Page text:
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Facility where incapacitated woman gave birth to shut down

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PHOENIX (AP) — A long-term care facility in Arizona where an incapacitated woman was raped and later gave birth announced Thursday that it would shut down operations.

Officials with Hacienda HealthCare said its board of directors determined it’s not sustainable to keep operating its intermediate care facility in Phoenix. It serves infants, children and young adults with intellectual or developmental disabilities who require a high level of medical care.

Hacienda officials said they were working with state agencies to develop a plan to move 37 patients to other centers. Its skilled nursing facility will stay open.

“We will continue to work with these agencies in the weeks and months ahead to ensure an appropriate and safe transition moving forward,” the provider said in a statement. “The care of our patients remains our top priority and we will do everything in our power to ensure a smooth transition for them and their families.”

State regulators, meanwhile, called the decision “disturbing news” and not in the best interest of patients.

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“We encourage Hacienda to work with the state to find a path forward,” the Arizona Department of Economic Security said in a statement. “State agencies are exhausting all efforts to bring this to a conclusion that is beneficial to the patients, some of whom have been at this facility nearly their entire lives.”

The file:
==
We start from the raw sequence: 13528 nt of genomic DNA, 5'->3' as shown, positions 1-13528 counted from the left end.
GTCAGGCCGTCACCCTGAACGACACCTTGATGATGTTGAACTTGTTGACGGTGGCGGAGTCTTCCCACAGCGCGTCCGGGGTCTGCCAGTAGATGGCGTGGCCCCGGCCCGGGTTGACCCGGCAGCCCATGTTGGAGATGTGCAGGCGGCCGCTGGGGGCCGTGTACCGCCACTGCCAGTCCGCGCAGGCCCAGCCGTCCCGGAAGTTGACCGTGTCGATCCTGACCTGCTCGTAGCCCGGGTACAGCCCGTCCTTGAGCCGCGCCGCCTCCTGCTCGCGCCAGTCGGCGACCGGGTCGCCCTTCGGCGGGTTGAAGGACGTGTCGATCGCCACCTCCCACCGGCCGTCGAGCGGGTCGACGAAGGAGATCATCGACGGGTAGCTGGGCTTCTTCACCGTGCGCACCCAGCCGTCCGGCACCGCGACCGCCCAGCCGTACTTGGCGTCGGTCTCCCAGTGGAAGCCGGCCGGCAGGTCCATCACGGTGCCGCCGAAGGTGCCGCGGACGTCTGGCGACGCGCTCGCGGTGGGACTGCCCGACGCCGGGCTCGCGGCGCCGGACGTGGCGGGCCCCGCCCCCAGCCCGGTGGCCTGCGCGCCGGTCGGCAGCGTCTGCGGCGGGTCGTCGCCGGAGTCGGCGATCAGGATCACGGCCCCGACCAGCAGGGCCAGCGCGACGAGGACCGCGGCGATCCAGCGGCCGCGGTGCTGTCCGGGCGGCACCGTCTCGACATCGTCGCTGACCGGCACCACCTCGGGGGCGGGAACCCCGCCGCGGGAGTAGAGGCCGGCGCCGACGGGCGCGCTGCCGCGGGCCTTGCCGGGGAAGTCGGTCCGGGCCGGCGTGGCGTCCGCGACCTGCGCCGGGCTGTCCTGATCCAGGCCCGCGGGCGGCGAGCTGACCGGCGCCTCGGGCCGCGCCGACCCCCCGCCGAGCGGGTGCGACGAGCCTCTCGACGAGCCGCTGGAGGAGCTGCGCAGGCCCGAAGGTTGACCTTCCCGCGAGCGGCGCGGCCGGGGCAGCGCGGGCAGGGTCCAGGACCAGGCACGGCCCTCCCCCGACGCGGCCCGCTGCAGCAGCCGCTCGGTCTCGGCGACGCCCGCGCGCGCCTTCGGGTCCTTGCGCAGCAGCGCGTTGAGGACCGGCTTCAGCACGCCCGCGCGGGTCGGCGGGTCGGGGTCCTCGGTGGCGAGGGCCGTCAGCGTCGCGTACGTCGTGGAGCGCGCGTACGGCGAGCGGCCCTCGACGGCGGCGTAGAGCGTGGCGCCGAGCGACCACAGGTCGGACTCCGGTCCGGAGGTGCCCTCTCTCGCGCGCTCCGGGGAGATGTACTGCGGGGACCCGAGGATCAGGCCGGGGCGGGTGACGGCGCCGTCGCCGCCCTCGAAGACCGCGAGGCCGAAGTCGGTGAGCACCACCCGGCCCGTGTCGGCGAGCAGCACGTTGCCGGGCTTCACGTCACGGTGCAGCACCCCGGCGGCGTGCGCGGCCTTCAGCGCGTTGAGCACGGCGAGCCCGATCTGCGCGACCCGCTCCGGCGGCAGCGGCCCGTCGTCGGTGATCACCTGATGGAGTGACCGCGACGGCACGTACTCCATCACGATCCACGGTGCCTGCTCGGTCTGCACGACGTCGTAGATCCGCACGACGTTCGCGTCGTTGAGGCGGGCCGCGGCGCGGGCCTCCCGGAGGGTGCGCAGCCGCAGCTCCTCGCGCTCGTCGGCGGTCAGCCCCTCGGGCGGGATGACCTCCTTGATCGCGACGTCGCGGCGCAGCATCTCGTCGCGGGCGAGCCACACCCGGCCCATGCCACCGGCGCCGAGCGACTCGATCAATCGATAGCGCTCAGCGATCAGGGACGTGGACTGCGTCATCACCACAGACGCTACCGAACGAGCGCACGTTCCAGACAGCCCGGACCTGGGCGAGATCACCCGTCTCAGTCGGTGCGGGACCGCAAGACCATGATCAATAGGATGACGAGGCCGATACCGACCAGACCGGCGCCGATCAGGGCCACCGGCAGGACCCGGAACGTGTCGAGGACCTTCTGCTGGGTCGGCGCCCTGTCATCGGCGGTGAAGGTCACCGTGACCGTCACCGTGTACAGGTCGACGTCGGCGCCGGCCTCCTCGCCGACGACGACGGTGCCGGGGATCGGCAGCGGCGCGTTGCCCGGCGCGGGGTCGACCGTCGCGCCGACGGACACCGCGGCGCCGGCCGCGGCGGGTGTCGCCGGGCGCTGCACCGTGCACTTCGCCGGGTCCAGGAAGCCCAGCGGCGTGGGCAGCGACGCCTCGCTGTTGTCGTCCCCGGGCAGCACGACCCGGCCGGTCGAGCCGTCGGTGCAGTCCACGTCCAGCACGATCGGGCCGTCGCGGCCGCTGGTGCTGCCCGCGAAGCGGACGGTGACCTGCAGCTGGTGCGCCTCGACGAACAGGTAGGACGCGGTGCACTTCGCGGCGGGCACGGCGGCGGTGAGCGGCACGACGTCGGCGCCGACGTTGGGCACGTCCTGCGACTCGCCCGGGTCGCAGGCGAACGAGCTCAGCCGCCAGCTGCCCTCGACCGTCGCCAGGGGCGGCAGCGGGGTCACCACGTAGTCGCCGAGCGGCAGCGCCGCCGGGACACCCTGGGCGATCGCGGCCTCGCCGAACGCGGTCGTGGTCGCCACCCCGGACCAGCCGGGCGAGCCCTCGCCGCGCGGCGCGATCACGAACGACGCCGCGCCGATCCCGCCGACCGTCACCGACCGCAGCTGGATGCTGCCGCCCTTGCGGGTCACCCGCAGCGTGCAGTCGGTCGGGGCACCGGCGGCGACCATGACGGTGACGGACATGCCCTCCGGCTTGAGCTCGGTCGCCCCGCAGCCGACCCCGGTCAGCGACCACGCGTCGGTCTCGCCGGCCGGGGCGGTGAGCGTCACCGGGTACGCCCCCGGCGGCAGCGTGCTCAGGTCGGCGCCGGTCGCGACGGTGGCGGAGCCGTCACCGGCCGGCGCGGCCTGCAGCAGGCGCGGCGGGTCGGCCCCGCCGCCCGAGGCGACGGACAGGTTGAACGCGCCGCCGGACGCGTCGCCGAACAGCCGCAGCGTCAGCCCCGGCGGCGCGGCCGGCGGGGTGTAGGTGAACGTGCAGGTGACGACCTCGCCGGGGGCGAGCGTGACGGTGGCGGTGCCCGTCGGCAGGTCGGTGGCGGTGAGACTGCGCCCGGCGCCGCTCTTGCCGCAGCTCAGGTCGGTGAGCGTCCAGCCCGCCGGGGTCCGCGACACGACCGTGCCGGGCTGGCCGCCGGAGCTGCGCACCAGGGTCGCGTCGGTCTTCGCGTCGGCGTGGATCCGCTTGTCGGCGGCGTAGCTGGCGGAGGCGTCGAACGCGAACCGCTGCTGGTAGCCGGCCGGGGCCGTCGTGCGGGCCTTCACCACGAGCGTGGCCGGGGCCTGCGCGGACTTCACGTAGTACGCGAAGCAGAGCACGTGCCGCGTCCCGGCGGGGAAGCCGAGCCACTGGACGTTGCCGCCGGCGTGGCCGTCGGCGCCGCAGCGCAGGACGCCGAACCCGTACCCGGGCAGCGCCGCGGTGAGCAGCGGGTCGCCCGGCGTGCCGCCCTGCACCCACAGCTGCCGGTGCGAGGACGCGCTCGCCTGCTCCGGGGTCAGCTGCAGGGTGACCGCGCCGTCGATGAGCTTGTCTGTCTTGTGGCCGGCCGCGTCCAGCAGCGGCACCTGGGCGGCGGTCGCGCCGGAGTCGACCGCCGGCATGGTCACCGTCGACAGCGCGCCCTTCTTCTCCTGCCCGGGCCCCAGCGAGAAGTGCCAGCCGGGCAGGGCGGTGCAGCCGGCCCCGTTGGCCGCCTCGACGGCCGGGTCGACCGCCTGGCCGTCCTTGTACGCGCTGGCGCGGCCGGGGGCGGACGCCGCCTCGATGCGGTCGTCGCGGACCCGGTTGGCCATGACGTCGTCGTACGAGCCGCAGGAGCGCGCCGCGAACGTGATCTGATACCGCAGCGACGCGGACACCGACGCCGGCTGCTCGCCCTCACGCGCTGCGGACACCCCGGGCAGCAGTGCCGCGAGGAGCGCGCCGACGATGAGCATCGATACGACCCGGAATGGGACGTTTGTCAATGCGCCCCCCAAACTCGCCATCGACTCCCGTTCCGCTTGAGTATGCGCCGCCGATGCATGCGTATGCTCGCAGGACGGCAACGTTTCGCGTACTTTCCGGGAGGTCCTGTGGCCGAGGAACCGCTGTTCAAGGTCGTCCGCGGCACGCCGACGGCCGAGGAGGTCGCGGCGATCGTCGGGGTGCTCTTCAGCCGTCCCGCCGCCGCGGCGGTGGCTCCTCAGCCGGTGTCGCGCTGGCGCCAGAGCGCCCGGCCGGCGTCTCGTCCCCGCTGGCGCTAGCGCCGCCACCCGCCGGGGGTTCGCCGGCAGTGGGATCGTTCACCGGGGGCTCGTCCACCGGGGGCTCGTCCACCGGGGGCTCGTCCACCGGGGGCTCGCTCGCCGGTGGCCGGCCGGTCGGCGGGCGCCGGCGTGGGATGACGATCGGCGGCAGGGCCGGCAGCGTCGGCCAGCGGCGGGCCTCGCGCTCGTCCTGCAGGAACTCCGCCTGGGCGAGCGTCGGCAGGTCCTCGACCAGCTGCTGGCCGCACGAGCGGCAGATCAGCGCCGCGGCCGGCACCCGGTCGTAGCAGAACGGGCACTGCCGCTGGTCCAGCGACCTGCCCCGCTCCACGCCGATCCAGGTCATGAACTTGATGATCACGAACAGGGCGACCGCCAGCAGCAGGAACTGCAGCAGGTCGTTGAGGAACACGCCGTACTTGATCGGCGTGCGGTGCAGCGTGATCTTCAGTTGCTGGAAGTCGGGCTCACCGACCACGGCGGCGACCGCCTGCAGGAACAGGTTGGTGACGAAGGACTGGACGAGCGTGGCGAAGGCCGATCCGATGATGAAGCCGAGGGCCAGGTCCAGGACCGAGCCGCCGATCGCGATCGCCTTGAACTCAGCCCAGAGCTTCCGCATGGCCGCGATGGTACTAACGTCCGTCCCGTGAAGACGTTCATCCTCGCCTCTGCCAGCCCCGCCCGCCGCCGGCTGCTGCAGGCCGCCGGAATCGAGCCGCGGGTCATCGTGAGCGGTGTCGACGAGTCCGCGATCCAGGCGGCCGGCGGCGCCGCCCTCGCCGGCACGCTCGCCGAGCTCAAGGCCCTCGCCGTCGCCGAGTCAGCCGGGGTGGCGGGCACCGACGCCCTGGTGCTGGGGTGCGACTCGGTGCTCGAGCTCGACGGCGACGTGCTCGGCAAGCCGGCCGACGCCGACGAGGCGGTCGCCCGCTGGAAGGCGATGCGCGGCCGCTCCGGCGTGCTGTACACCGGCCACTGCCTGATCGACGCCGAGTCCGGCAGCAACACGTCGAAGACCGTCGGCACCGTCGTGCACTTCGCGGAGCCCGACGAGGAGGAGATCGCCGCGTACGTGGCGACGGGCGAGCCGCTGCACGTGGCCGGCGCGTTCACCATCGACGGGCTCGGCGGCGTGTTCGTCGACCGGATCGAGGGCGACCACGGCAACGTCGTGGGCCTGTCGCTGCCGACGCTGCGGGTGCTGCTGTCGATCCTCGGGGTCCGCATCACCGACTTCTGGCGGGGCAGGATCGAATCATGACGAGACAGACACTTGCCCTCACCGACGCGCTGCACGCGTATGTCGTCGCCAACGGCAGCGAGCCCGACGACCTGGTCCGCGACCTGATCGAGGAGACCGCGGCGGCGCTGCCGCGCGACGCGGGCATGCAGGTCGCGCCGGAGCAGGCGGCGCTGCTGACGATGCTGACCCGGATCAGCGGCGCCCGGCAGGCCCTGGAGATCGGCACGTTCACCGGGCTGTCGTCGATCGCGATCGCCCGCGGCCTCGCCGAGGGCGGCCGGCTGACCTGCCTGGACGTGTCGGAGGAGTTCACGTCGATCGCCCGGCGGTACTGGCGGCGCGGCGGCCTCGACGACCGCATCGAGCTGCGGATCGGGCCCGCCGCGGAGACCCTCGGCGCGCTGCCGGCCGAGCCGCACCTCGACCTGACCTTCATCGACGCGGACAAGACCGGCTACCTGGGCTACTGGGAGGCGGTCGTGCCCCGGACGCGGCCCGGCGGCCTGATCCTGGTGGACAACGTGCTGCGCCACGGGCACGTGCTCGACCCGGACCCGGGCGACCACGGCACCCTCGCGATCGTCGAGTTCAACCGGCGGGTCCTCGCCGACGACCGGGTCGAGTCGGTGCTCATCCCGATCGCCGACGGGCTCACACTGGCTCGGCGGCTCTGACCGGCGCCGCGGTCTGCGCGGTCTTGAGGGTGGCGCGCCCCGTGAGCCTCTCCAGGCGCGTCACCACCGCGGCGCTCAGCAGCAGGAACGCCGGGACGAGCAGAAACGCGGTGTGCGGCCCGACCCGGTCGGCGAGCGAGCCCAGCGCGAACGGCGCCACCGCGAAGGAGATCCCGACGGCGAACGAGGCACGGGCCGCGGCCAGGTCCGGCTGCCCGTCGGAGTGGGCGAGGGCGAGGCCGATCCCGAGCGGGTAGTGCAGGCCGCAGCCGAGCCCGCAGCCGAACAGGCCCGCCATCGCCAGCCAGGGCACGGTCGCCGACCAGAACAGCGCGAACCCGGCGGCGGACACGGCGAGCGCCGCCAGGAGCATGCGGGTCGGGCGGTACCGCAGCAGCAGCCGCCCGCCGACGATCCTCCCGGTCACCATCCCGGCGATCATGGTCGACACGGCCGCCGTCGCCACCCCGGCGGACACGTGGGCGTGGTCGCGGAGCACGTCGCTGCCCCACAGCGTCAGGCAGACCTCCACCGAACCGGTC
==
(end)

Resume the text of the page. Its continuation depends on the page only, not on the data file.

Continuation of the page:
The state had ordered Hacienda to hire a third-party management team to oversee daily operations after the revelation that an incapacitated woman who lived at the facility since age 3 gave birth on Dec. 29. But Hacienda and the outside party could not come to a long-term agreement.

Authorities have charged Nathan Sutherland, a former licensed nurse, with sexually assaulting the 29-year-old victim. They determined his DNA matched a sample taken from the newborn boy.

Sutherland, 36, pleaded not guilty earlier this week to sexual assault and vulnerable adult abuse.

The Western Journal has not reviewed this Associated Press story prior to publication. Therefore, it may contain editorial bias or may in some other way not meet our normal editorial standards. It is provided to our readers as a service from The Western Journal.

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